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Top Questions About Online Math Teacher Certification Programs

by
Micah Fikes
Micah Fikes on January 9, 2020

If you love working with numbers and want to share this important life skill with the next generation of young people, becoming a math teacher may be for you.

While pursuing a teaching certificate may seem challenging, especially if you are changing careers, the good news is that alternative teacher certification programs have a curriculum in place designed to accommodate students who find themselves in a wide variety of life circumstances. 

Whether you’re looking for a career change, wanting to get back into the workforce after retirement or staying at home with kids, or are looking for another rewarding career after serving in the military, becoming a teacher can be incredibly rewarding. 

Teaching math, in particular, can open the door to many opportunities since STEM (Science, Technology, Engineering and Mathematics) is considered to be one of the most in demand teaching jobs in Texas

In fact, you may find teaching bonuses and other incentives like educational loan forgiveness from districts across the state of Texas as they compete for the best mathematics teachers. 

If you’re not yet convinced that there is a path for you to become a math teacher, here are the answers to some of the most frequently asked questions we encounter about certification programs and the process of earning a teaching certificate. 

 

Do I Qualify For An Alternative Teacher Certification Program?

 

online math teacher certification programsThere is almost always a path for you to earn a certificate to teach mathematics, whether you have an undergraduate degree, work experience or a combination of both. 

It’s important to check with your alternative teacher certification program to determine whether your educational and/or work background qualifies you for that particular program, but in general, the Texas Education Agency (TEA) sets these minimum requirements:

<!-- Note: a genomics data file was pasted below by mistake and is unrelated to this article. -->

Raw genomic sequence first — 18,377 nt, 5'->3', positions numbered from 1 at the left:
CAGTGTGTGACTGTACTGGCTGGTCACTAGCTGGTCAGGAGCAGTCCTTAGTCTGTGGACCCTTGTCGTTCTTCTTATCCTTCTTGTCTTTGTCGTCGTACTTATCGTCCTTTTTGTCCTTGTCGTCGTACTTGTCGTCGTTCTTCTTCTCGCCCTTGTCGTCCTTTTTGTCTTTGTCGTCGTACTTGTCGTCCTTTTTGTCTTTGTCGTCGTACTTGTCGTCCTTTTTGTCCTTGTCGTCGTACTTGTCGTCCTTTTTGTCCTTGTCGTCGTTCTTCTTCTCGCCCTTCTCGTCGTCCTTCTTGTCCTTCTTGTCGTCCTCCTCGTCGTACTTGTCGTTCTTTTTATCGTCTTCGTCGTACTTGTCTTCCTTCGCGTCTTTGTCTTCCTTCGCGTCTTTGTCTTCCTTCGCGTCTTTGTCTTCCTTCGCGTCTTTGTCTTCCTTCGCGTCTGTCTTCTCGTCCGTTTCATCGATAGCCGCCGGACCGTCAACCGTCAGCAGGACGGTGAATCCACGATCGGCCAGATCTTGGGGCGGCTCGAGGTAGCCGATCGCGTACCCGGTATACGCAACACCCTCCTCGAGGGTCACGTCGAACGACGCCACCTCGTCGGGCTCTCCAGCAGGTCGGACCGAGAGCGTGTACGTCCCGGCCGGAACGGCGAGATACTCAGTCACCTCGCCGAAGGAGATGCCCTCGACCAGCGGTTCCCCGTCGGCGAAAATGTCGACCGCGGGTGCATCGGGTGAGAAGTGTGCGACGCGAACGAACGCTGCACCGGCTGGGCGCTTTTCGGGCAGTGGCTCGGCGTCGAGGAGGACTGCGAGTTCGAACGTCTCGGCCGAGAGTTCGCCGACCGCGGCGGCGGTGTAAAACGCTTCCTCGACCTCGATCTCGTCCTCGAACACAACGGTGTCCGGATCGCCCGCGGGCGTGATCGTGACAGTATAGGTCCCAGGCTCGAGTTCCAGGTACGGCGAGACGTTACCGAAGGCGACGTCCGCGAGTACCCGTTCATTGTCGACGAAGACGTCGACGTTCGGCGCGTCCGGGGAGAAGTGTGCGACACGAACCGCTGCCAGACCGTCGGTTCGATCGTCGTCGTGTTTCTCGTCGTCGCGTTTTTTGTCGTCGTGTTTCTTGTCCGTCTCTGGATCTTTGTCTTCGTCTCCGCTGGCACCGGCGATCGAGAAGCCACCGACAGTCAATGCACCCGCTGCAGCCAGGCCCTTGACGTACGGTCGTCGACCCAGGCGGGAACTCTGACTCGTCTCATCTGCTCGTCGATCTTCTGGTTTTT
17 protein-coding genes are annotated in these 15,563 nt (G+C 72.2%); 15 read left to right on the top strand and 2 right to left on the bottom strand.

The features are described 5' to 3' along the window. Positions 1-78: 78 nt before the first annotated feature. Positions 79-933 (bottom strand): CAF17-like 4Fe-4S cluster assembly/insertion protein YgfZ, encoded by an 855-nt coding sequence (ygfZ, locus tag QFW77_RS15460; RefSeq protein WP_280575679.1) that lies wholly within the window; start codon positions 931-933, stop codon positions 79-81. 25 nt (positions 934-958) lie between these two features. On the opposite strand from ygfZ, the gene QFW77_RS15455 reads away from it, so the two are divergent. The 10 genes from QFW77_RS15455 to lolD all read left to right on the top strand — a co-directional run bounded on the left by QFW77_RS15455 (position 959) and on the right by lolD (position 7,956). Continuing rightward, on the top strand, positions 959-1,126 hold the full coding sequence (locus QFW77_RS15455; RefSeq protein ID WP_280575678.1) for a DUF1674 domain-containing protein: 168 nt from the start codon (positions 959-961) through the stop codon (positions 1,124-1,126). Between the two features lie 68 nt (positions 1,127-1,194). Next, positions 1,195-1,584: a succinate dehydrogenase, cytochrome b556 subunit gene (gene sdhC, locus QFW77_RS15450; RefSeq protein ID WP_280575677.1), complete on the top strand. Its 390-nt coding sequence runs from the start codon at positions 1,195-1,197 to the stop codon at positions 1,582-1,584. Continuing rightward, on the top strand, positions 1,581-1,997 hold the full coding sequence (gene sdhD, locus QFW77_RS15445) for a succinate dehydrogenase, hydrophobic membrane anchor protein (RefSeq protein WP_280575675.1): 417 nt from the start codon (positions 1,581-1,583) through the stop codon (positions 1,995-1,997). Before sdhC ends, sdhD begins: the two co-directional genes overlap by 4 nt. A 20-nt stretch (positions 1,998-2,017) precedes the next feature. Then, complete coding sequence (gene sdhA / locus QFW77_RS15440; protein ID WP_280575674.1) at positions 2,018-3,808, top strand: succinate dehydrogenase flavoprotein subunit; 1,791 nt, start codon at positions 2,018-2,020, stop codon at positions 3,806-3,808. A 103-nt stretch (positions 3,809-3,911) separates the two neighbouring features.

For those who have a bachelor’s degree from an accredited institution of higher learning, you must:

  • Have a minimum 2.5 GPA on an official transcript from an accredited institution or in the last 60 semester hours of courses attempted.
  • If in the final semester of your bachelor’s degree program, you must provide documentation that includes a copy of your final semester schedule of classes, a letter from an academic advisor indicating you are eligible for graduation, and an official transcript through the previous semester.
  • Have completed 15 semester credit hours in math or science for teaching 7th grade or above (12 hours for subject areas that are not math or science).

Important note: If you do not meet the minimum GPA requirement or the number of semester credit hours in math as outlined above, after Jan. 26, 2020, you must take a TxPACT exam. Up until this day, you can take a TExES content exam that will allow you to enroll in an alternative teacher certification program. We discuss this change later in this article, as well as in our article, Breaking News: TExES Exam Rules Changing.

For those with an associate’s degree, you must:

  • Provide proof of your degree
  • Have at least two years of full-time wage-earning experience within the past 10 years in the field you plan to teach
  • Pass the appropriate TxPACT exam or TExES content exam, depending on your timeline

For those without a degree, you must: 

  • Have five years of full-time wage-earning experience within the past 10 years in the field you plan to teach
  • Pass the appropriate TxPACT exam or TExES content exam, depending on your timeline

 

Is An Online Program Right For Me?